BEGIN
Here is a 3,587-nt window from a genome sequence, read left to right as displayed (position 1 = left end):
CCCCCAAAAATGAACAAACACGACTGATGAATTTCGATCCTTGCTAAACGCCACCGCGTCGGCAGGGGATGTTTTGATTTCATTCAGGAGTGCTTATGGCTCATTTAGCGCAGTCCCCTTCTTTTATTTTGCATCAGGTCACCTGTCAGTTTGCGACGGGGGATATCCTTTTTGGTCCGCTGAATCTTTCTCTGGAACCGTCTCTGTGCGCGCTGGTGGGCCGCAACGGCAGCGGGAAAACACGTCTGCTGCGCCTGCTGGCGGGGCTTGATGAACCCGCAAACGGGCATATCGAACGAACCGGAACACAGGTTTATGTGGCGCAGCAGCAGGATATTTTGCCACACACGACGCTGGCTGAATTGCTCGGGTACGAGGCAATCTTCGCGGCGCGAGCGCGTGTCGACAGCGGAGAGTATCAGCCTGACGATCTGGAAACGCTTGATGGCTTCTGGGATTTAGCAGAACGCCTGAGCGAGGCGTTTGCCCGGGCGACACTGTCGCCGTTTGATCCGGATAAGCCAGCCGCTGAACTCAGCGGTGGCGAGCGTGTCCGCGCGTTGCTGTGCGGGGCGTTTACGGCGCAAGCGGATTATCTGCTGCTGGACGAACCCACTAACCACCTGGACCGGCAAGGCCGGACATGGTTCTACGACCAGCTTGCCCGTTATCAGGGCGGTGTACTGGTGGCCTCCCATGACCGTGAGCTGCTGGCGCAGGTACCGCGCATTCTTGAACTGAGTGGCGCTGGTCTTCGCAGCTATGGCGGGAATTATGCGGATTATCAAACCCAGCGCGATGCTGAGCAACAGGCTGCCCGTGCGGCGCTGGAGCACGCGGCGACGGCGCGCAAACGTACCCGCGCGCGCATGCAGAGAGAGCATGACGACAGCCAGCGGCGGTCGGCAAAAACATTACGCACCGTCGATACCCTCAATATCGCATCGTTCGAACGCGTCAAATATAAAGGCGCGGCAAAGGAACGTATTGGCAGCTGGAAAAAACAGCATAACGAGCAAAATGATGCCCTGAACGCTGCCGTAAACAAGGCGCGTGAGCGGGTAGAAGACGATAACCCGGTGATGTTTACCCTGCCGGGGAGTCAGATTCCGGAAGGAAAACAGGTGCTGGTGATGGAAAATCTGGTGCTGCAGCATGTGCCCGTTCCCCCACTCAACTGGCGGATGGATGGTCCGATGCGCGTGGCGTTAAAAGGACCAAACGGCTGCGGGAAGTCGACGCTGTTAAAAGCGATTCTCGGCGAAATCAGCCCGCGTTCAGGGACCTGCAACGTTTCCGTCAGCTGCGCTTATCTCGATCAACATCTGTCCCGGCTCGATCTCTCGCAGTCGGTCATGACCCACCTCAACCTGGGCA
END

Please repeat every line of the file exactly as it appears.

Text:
Here is a 3,587-nt window from a genome sequence, read left to right as displayed (position 1 = left end):
CCCCCAAAAATGAACAAACACGACTGATGAATTTCGATCCTTGCTAAACGCCACCGCGTCGGCAGGGGATGTTTTGATTTCATTCAGGAGTGCTTATGGCTCATTTAGCGCAGTCCCCTTCTTTTATTTTGCATCAGGTCACCTGTCAGTTTGCGACGGGGGATATCCTTTTTGGTCCGCTGAATCTTTCTCTGGAACCGTCTCTGTGCGCGCTGGTGGGCCGCAACGGCAGCGGGAAAACACGTCTGCTGCGCCTGCTGGCGGGGCTTGATGAACCCGCAAACGGGCATATCGAACGAACCGGAACACAGGTTTATGTGGCGCAGCAGCAGGATATTTTGCCACACACGACGCTGGCTGAATTGCTCGGGTACGAGGCAATCTTCGCGGCGCGAGCGCGTGTCGACAGCGGAGAGTATCAGCCTGACGATCTGGAAACGCTTGATGGCTTCTGGGATTTAGCAGAACGCCTGAGCGAGGCGTTTGCCCGGGCGACACTGTCGCCGTTTGATCCGGATAAGCCAGCCGCTGAACTCAGCGGTGGCGAGCGTGTCCGCGCGTTGCTGTGCGGGGCGTTTACGGCGCAAGCGGATTATCTGCTGCTGGACGAACCCACTAACCACCTGGACCGGCAAGGCCGGACATGGTTCTACGACCAGCTTGCCCGTTATCAGGGCGGTGTACTGGTGGCCTCCCATGACCGTGAGCTGCTGGCGCAGGTACCGCGCATTCTTGAACTGAGTGGCGCTGGTCTTCGCAGCTATGGCGGGAATTATGCGGATTATCAAACCCAGCGCGATGCTGAGCAACAGGCTGCCCGTGCGGCGCTGGAGCACGCGGCGACGGCGCGCAAACGTACCCGCGCGCGCATGCAGAGAGAGCATGACGACAGCCAGCGGCGGTCGGCAAAAACATTACGCACCGTCGATACCCTCAATATCGCATCGTTCGAACGCGTCAAATATAAAGGCGCGGCAAAGGAACGTATTGGCAGCTGGAAAAAACAGCATAACGAGCAAAATGATGCCCTGAACGCTGCCGTAAACAAGGCGCGTGAGCGGGTAGAAGACGATAACCCGGTGATGTTTACCCTGCCGGGGAGTCAGATTCCGGAAGGAAAACAGGTGCTGGTGATGGAAAATCTGGTGCTGCAGCATGTGCCCGTTCCCCCACTCAACTGGCGGATGGATGGTCCGATGCGCGTGGCGTTAAAAGGACCAAACGGCTGCGGGAAGTCGACGCTGTTAAAAGCGATTCTCGGCGAAATCAGCCCGCGTTCAGGGACCTGCAACGTTTCCGTCAGCTGCGCTTATCTCGATCAACATCTGTCCCGGCTCGATCTCTCGCAGTCGGTCATGACCCACCTCAACCTGGGCA